Since my husband and I are essentially landlocked at our Kentucky home, we rarely have the opportunity to indulge in fresh-caught seafood. But when we do have the chance, we don’t pass it up! We took advantage of an opportunity to enjoy fresh-caught shrimp during a recent vacation on Hilton Head Island. The shrimp trawling expedition and the meal that came afterward were definitely a highlight of our trip. There’s nothing like the taste of fresh-caught shrimp that’s been simply prepared.
I have to give credit where it’s due. The expedition was my husband’s idea. We set the alarm early one morning to climb aboard the vessel, Tammy Jane, which was docked at Hudson’s Seafood Restaurant, one of our favorite restaurants on the island.
The three-hour trip was a wonderful experience from start to finish. Our guide explained the salt marsh environment in the area and introduced us to some of the sea creatures that she said may show up later in the nets. Dozens of sea gulls followed the boat throughout the entire journey; they apparently knew the drill better than we did.
We were amazed when the nets were pulled up and the contents dumped onto a table on the back of the boat. Hundreds of jellyfish, several sting rays, a baby shark and dozens of varieties of small fish came out of the nets along with close to 80 pounds of fresh shrimp!
I’m a big believer in home-grown and locally-sourced foods. And you can’t get any fresher than shrimp straight out of the ocean and onto a plate within a few hours’ time. But I did learn a little bit about the life of a shrimp boat crew that made me appreciate the meal even more than I would have previously.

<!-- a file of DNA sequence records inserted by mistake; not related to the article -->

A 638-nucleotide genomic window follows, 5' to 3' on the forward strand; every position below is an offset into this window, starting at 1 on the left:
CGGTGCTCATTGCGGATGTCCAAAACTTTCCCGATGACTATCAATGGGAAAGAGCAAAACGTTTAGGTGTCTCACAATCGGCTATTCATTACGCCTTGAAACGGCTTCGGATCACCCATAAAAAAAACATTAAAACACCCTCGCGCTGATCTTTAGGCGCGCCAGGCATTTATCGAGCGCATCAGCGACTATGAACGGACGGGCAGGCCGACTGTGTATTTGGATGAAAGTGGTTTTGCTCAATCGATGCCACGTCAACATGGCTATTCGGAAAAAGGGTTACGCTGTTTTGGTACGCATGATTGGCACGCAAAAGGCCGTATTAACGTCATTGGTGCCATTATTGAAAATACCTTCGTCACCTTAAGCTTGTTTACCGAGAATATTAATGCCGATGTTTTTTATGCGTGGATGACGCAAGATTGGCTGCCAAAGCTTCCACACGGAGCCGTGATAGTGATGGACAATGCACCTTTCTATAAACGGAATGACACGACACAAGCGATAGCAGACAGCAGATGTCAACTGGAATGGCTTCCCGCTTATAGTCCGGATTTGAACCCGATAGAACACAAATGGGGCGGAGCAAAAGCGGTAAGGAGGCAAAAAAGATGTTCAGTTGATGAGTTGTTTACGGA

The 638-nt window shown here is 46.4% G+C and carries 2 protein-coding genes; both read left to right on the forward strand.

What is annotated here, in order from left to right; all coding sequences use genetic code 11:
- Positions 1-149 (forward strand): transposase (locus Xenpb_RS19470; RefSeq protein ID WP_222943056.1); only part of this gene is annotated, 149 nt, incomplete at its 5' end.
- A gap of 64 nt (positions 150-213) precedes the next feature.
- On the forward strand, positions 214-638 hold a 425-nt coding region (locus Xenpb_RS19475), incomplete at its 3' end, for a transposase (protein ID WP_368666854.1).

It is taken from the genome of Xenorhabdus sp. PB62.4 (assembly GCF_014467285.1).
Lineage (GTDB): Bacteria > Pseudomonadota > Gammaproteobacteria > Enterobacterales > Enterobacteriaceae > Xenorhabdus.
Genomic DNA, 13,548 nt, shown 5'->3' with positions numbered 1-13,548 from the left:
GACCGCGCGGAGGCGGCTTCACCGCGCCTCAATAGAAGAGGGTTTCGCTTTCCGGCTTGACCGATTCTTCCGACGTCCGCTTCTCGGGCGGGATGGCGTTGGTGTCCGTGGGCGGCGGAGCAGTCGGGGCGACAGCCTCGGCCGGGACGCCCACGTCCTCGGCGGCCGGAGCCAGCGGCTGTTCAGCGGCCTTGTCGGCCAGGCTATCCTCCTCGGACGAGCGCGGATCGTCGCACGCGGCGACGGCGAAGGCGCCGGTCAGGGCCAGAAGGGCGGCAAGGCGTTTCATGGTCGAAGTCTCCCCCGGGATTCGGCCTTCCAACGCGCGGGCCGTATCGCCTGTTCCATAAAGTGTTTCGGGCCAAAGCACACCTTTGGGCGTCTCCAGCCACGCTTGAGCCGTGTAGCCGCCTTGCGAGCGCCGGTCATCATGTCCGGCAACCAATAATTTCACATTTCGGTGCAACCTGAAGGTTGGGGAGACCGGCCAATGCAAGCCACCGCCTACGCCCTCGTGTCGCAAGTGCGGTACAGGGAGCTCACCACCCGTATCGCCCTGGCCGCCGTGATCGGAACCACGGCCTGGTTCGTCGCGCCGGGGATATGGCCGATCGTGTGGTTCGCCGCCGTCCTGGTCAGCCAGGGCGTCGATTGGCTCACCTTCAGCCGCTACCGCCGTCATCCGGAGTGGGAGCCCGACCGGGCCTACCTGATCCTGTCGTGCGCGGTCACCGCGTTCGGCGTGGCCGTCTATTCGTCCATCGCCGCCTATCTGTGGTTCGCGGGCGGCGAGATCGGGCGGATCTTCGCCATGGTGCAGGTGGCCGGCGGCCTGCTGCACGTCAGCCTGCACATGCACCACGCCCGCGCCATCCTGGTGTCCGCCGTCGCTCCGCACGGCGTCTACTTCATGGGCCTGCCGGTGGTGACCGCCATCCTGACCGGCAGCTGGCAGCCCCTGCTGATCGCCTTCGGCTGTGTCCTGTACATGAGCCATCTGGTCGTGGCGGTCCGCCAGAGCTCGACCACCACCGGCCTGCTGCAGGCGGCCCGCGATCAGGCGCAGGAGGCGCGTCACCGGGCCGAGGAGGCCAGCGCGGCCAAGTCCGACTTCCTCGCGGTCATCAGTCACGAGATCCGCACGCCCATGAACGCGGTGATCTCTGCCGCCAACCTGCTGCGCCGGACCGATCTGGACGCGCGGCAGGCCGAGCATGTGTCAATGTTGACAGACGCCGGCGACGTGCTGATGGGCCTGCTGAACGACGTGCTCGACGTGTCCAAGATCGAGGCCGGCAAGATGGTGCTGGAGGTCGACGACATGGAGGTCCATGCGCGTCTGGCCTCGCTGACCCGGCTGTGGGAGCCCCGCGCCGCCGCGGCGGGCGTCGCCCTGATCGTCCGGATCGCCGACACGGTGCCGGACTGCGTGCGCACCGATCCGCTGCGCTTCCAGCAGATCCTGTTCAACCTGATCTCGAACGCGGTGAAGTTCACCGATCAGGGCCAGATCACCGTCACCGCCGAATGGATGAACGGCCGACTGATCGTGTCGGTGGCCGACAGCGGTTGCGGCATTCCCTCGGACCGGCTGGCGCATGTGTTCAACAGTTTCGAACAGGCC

Like farming the land, shrimping is hard work. We watched the crew struggle with the nets and then meticulously separate the shrimp from the other sea creatures that made their way onto the boat. It’s a long, hot process.
After warning the newbies on board about the danger of touching the jellyfish and removing the sting rays from the boat, all of us began to separate the shrimp from the rest of the catch, throwing them into a large red basket. The smaller fish were either kept for bait or returned to the ocean, along with the sting rays and the jellyfish.
Once the table was cleared, the shrimp were again poured out for the part of the trip that made me feel a bit squeamish. Everyone was recruited to de-head the shrimp. The pros on board did it with one shrimp in each hand, but I never quite made it to that level of proficiency. The crew showed us how to squeeze off their heads, deveining them at the same time. Everyone participated, throwing the bodies back into the basket.
At the end of the trip, we were rewarded for our efforts with a large bag of fresh shrimp, just in time for lunch. Staff at Hudson’s met us on the dock, took our catch and prepared it using their signature seasoning mix. Suffice it to say, I’ve never enjoyed a shrimp dinner more than I did that day.